One Monk of the Order of Saint Benedict

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The Word of God and the Body of God reveal each other -- the homily worships both.

February 09, 2009

For Monday of the Fifth Ordinary Week of the Church Year

Genesis 1:1-19
Mark 6:53-56

For the first four weeks of “ordinary time” in her calendar of weekday worship this year, the Church had the Letter to the Hebrews for the first reading at Mass.
Not until today, in this fifth week, is the Church reading the first book of the Word of the Lord, the Book of Genesis.
By having the Letter to the Hebrews, instead of the Book of Genesis, start off this season, the Church marks two things.
First: that God created the universe through his Son.
Second: that the Son, “heir of all things” [Hebrews 1:2], contains the created universe in his flesh, and returns creation to the right hand of the heavenly Father through a covenant sacrifice of his own body and blood.
All of that begins to be clear in the opening of the Letter to the Hebrews, and makes a frame for seeing the Book of Genesis that the Church begins today.
Here is the opening of the Letter to the Hebrews [1:1-3, Revised Standard Version].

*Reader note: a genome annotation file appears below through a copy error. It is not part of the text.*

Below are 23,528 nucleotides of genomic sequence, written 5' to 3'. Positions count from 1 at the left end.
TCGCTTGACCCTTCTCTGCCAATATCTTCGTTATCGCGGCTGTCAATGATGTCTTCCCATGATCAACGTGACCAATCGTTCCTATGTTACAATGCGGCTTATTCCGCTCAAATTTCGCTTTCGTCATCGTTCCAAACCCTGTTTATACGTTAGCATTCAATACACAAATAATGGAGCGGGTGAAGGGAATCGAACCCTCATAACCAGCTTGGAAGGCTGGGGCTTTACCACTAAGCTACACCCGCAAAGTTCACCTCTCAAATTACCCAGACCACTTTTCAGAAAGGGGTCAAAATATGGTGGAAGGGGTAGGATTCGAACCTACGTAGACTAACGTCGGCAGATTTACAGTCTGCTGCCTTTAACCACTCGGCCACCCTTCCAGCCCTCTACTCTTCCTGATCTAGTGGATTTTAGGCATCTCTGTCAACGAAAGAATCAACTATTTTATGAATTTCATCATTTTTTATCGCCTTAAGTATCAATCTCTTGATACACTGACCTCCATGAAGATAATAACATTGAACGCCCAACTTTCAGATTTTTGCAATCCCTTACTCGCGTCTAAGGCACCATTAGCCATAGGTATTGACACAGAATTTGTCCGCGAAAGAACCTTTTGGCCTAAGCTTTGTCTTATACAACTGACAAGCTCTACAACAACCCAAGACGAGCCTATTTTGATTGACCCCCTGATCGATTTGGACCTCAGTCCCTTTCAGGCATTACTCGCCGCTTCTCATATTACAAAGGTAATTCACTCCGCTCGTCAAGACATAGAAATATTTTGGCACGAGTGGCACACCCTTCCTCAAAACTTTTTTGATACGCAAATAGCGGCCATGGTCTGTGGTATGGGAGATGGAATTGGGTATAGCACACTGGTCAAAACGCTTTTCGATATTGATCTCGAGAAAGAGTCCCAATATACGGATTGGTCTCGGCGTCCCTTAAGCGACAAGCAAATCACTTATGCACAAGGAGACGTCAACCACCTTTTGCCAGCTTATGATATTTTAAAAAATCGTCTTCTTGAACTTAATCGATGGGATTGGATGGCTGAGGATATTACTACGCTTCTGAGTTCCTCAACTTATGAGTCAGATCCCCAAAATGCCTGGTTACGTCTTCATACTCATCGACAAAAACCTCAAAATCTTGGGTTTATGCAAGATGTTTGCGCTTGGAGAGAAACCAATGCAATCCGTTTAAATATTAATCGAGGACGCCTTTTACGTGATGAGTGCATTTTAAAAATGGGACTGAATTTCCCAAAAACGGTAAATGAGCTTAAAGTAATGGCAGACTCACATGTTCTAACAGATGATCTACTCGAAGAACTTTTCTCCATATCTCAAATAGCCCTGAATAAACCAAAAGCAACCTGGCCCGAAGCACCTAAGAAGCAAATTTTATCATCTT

In many and various ways
God spoke of old to our fathers by the prophets,
but in these last days
he has spoken to us by a Son,
whom he appointed the heir of all things,
through whom also he created the world.
He reflects the glory of God
and bears the very stamp of his nature,
upholding the universe by his word of power.
When he had made purification for sins,
he sat down at the right hand of the Majesty on high

Again: God created the universe through his Son.
Then: the Son, heir of all things, contains the created universe in his flesh, and returns creation to the right hand of the heavenly Father through a covenant sacrifice of his own body and blood.
In the Gospel today, we see signs and beginnings of creation’s return to the Father through the flesh and blood of the Son.
From all over, every one of the sick receives a new beginning of good health by touching so little as a tassel from the clothing of the body of Christ.
That’s a beginning and a sign of much greater.
In the resurrection and ascension of Jesus, not merely a tassel of our clothing, but the head of mankind, the king of the universe is alive triumphant everlastingly over all sin, death, and suffering.
God and creation are in communion in the flesh and blood of Christ.
Today at Mass we can make a new beginning of obedient faithfulness to the communion that is already enthroned “at the right hand of the Majesty on high” [Hebrews 1:3].

UT IN OMNIBUS GLORIFICETUR DEUS
That God Be Glorified in All







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